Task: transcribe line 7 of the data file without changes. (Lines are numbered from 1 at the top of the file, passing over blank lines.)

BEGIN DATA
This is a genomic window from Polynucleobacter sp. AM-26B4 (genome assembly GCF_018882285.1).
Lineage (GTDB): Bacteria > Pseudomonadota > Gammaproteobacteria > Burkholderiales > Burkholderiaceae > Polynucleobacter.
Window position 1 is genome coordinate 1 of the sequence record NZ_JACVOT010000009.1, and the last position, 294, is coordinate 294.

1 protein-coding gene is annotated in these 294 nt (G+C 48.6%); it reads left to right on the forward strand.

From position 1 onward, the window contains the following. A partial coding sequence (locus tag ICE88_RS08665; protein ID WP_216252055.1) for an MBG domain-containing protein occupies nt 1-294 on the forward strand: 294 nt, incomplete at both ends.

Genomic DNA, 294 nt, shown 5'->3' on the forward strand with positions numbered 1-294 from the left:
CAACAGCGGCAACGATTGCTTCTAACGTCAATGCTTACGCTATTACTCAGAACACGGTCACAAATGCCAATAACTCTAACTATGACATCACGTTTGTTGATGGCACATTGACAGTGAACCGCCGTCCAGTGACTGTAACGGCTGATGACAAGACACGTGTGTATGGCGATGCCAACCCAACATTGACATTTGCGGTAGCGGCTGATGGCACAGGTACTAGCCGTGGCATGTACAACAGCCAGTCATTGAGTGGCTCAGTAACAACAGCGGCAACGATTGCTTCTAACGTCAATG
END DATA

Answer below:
CAACAGCGGCAACGATTGCTTCTAACGTCAATGCTTACGCTATTACTCAGAACACGGTCACAAATGCCAATAACTCTAACTATGACATCACGTTTGTTGATGGCACATTGACAGTGAACCGCCGTCCAGTGACTGTAACGGCTGATGACAAGACACGTGTGTATGGCGATGCCAACCCAACATTGACATTTGCGGTAGCGGCTGATGGCACAGGTACTAGCCGTGGCATGTACAACAGCCAGTCATTGAGTGGCTCAGTAACAACAGCGGCAACGATTGCTTCTAACGTCAATG